The Latin word for feeble has given us imbecile, which psychologists define as a person with an IQ of 25-50, capable only of guarding himself from danger and of performing simple mechanical tasks under supervision. Next up the IQ scale comes moron, a word derived from the Greek moros meaning foolish. It was invented in 1910 by an American psychologist, Dr Henry H. Goddard, to refer specifically to a mentally deficient person with a mental age of between eight and twelve and an IQ of 50-70.
The word cretin has an even more interesting history. Cretinism is a medical condition arising from a deficiency of the thyroid hormone, resulting in retarded growth and mental deficiency. The term créstin was originally applied to people with this thyroid condition in the Swiss Alps, and it meant Christian, the intention presumably being to draw attention to their humanity despite their deformity or perhaps as a reference to their gentleness. Now the dictionary declares that cretin, meaning an extreme stupid person, is taboo slang – and words can’t get much lower than that.

For simple minds

One of the least offensive words for a fool is a simpleton, someone who is simple-minded, an innocent. But the word innocent has been corrupted into the more derogatory ninny. Perhaps the slang nana is a further corruption of the same word. And if you call someone a nincompoop, the irritation and frustration you feel can easily be heard in this strangely expressive word.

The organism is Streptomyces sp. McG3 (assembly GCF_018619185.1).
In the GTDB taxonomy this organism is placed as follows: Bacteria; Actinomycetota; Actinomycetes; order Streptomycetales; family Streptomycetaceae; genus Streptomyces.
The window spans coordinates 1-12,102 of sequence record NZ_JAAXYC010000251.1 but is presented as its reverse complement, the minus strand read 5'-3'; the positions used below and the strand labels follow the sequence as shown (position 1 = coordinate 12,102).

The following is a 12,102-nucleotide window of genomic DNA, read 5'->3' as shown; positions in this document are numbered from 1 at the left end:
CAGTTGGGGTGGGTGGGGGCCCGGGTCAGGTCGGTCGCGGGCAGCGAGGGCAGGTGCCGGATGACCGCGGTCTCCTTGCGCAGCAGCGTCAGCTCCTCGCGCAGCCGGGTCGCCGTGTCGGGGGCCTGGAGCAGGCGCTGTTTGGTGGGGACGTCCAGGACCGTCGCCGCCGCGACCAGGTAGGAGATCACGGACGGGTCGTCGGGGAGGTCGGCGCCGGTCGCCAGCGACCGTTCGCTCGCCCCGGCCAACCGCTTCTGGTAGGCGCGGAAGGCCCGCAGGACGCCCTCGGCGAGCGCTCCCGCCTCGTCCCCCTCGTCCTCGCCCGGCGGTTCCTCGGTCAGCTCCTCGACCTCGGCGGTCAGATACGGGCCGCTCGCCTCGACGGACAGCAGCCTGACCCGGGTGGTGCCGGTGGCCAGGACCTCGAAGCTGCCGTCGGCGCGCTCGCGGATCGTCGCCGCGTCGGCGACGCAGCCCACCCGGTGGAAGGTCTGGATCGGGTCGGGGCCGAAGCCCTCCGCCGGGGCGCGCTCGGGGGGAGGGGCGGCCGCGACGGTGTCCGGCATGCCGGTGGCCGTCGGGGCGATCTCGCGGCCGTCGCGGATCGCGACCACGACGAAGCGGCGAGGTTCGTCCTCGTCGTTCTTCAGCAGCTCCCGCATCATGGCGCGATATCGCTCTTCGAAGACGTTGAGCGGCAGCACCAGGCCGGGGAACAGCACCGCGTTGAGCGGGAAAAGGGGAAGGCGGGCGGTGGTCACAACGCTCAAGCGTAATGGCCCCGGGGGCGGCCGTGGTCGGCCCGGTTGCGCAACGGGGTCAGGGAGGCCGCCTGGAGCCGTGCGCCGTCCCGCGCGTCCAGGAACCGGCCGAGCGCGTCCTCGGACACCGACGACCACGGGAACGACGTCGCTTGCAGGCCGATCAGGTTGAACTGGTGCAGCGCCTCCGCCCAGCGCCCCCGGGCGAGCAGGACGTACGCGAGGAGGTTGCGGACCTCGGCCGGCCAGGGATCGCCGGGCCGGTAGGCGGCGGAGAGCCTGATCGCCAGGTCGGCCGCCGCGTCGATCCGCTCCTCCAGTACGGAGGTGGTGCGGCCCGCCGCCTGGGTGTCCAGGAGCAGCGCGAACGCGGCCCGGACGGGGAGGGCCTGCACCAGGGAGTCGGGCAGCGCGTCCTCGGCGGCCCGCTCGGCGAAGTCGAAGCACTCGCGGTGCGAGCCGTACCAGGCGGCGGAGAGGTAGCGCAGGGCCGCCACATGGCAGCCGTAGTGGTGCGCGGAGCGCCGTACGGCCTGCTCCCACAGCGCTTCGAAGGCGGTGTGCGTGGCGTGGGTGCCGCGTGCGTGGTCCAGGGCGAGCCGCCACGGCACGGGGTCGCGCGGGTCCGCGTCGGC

Another word with a curious history is oaf. It comes from the same word as elf and originally meant a changeling, a child who was left by fairies (or elves) in place of the human child they had stolen. Abnormality in children was often blamed on these fairies, so oaf came to mean an abnormal child. It now refers to an idiot, especially a clumsy idiot.
Why certain personal names have become synonymous with stupidity is not always clear. Instead of I felt a fool, we might say, I felt a proper charlie, Charlie being an alternative form of Charles. It sounds a bit old fashioned now (and in Australia a charlie is a girl, which is rather confusing). The modern equivalent of a charlie is perhaps a wally, a word usually used as an insult; Wally is the nickname from Walter. One word of this kind which has a well-established etymology is silly-billy. This is a word which people use for fool when talking to children. Billy is the nickname for William, and the original silly Billy was King William IV in the early nineteenth century, who was regarded by many as not taking bis royal responsibilities seriously enough.

Feeling foolish

Silly is itself a very interesting word. It comes from the same root as the German selig, meaning holy. It also meant happy, humble, poor, plain, defenceless, weak and finally foolish, its only meaning today. (The adjective nice, on the other band, has taken a different route: deriving from the Latin nescius, it started off meaning ignorant and foolish, but now it just means – well, nice.)
But back to fools, or clowns, buffoons, goons, all people who act the fool. One word that hit the headlines last year was jerk which the dictionary defines as “a stupid or ignorant person regarded with contempt”. It was in the news a few months ago because it was used by a Member of Parliament to refer to another Member of Parliament. Incredibly, the Speaker of the House professed not to be familiar with the word, which must have made him feel a bit of a fool.

Donald Watson